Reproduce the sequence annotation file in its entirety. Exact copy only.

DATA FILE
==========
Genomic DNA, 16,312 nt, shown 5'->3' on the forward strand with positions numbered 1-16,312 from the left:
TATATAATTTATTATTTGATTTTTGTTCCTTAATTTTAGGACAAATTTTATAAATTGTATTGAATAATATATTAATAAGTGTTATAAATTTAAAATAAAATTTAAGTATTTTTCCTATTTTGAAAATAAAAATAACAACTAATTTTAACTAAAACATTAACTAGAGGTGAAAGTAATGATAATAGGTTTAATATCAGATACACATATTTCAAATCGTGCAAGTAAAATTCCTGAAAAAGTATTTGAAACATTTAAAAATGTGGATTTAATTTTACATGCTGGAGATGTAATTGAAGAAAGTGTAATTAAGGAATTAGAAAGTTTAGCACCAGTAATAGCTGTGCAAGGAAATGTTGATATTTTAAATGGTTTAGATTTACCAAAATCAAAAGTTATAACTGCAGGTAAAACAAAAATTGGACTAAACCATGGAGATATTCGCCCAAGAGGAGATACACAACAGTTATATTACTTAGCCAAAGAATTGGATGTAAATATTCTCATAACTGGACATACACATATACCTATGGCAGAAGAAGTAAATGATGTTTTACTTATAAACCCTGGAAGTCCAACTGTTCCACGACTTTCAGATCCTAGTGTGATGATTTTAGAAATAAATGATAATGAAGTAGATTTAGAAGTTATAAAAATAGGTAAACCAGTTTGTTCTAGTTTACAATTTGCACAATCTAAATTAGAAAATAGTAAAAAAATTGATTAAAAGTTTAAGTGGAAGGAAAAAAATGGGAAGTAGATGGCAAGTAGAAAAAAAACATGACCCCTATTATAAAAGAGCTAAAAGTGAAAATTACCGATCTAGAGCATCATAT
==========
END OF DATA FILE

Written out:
Genomic DNA, 16,312 nt, shown 5'->3' on the forward strand with positions numbered 1-16,312 from the left:
TATATAATTTATTATTTGATTTTTGTTCCTTAATTTTAGGACAAATTTTATAAATTGTATTGAATAATATATTAATAAGTGTTATAAATTTAAAATAAAATTTAAGTATTTTTCCTATTTTGAAAATAAAAATAACAACTAATTTTAACTAAAACATTAACTAGAGGTGAAAGTAATGATAATAGGTTTAATATCAGATACACATATTTCAAATCGTGCAAGTAAAATTCCTGAAAAAGTATTTGAAACATTTAAAAATGTGGATTTAATTTTACATGCTGGAGATGTAATTGAAGAAAGTGTAATTAAGGAATTAGAAAGTTTAGCACCAGTAATAGCTGTGCAAGGAAATGTTGATATTTTAAATGGTTTAGATTTACCAAAATCAAAAGTTATAACTGCAGGTAAAACAAAAATTGGACTAAACCATGGAGATATTCGCCCAAGAGGAGATACACAACAGTTATATTACTTAGCCAAAGAATTGGATGTAAATATTCTCATAACTGGACATACACATATACCTATGGCAGAAGAAGTAAATGATGTTTTACTTATAAACCCTGGAAGTCCAACTGTTCCACGACTTTCAGATCCTAGTGTGATGATTTTAGAAATAAATGATAATGAAGTAGATTTAGAAGTTATAAAAATAGGTAAACCAGTTTGTTCTAGTTTACAATTTGCACAATCTAAATTAGAAAATAGTAAAAAAATTGATTAAAAGTTTAAGTGGAAGGAAAAAAATGGGAAGTAGATGGCAAGTAGAAAAAAAACATGACCCCTATTATAAAAGAGCTAAAAGTGAAAATTACCGATCTAGAGCATCATAT